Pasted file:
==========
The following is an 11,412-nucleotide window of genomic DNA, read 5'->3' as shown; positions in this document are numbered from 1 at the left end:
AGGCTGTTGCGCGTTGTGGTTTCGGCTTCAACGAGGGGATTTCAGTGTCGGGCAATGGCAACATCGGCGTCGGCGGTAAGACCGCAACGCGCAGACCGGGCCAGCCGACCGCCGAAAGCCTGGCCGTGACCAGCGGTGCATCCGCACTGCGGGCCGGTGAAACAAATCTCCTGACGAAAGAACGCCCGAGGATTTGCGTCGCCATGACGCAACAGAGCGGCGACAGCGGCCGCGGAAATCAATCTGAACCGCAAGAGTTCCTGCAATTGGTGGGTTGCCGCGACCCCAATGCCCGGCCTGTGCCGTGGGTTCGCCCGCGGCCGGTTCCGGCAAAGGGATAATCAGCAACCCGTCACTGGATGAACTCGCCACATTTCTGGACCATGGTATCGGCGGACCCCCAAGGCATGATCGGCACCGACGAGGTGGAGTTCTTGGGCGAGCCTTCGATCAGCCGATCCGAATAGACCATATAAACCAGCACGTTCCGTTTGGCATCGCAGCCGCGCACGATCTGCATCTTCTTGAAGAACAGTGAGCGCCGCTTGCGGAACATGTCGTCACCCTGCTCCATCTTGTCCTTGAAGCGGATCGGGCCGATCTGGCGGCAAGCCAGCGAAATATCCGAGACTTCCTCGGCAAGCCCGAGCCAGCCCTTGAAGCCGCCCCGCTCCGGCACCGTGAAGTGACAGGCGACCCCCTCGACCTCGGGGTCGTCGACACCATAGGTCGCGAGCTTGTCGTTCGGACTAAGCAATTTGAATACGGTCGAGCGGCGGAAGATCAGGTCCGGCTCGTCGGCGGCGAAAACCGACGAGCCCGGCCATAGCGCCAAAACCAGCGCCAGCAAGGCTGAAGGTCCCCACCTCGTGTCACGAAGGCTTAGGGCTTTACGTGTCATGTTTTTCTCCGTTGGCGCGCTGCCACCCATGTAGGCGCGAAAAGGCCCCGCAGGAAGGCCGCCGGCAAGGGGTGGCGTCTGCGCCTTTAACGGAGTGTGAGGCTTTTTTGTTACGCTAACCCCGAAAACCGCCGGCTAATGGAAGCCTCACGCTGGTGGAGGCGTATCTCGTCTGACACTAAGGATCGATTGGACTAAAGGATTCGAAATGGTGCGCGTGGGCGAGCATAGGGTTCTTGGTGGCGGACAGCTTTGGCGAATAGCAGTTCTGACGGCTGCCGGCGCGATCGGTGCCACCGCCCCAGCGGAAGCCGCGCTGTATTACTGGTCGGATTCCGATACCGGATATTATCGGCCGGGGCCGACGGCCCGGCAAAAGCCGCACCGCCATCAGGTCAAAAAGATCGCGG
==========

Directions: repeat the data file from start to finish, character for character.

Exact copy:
The following is an 11,412-nucleotide window of genomic DNA, read 5'->3' as shown; positions in this document are numbered from 1 at the left end:
AGGCTGTTGCGCGTTGTGGTTTCGGCTTCAACGAGGGGATTTCAGTGTCGGGCAATGGCAACATCGGCGTCGGCGGTAAGACCGCAACGCGCAGACCGGGCCAGCCGACCGCCGAAAGCCTGGCCGTGACCAGCGGTGCATCCGCACTGCGGGCCGGTGAAACAAATCTCCTGACGAAAGAACGCCCGAGGATTTGCGTCGCCATGACGCAACAGAGCGGCGACAGCGGCCGCGGAAATCAATCTGAACCGCAAGAGTTCCTGCAATTGGTGGGTTGCCGCGACCCCAATGCCCGGCCTGTGCCGTGGGTTCGCCCGCGGCCGGTTCCGGCAAAGGGATAATCAGCAACCCGTCACTGGATGAACTCGCCACATTTCTGGACCATGGTATCGGCGGACCCCCAAGGCATGATCGGCACCGACGAGGTGGAGTTCTTGGGCGAGCCTTCGATCAGCCGATCCGAATAGACCATATAAACCAGCACGTTCCGTTTGGCATCGCAGCCGCGCACGATCTGCATCTTCTTGAAGAACAGTGAGCGCCGCTTGCGGAACATGTCGTCACCCTGCTCCATCTTGTCCTTGAAGCGGATCGGGCCGATCTGGCGGCAAGCCAGCGAAATATCCGAGACTTCCTCGGCAAGCCCGAGCCAGCCCTTGAAGCCGCCCCGCTCCGGCACCGTGAAGTGACAGGCGACCCCCTCGACCTCGGGGTCGTCGACACCATAGGTCGCGAGCTTGTCGTTCGGACTAAGCAATTTGAATACGGTCGAGCGGCGGAAGATCAGGTCCGGCTCGTCGGCGGCGAAAACCGACGAGCCCGGCCATAGCGCCAAAACCAGCGCCAGCAAGGCTGAAGGTCCCCACCTCGTGTCACGAAGGCTTAGGGCTTTACGTGTCATGTTTTTCTCCGTTGGCGCGCTGCCACCCATGTAGGCGCGAAAAGGCCCCGCAGGAAGGCCGCCGGCAAGGGGTGGCGTCTGCGCCTTTAACGGAGTGTGAGGCTTTTTTGTTACGCTAACCCCGAAAACCGCCGGCTAATGGAAGCCTCACGCTGGTGGAGGCGTATCTCGTCTGACACTAAGGATCGATTGGACTAAAGGATTCGAAATGGTGCGCGTGGGCGAGCATAGGGTTCTTGGTGGCGGACAGCTTTGGCGAATAGCAGTTCTGACGGCTGCCGGCGCGATCGGTGCCACCGCCCCAGCGGAAGCCGCGCTGTATTACTGGTCGGATTCCGATACCGGATATTATCGGCCGGGGCCGACGGCCCGGCAAAAGCCGCACCGCCATCAGGTCAAAAAGATCGCGG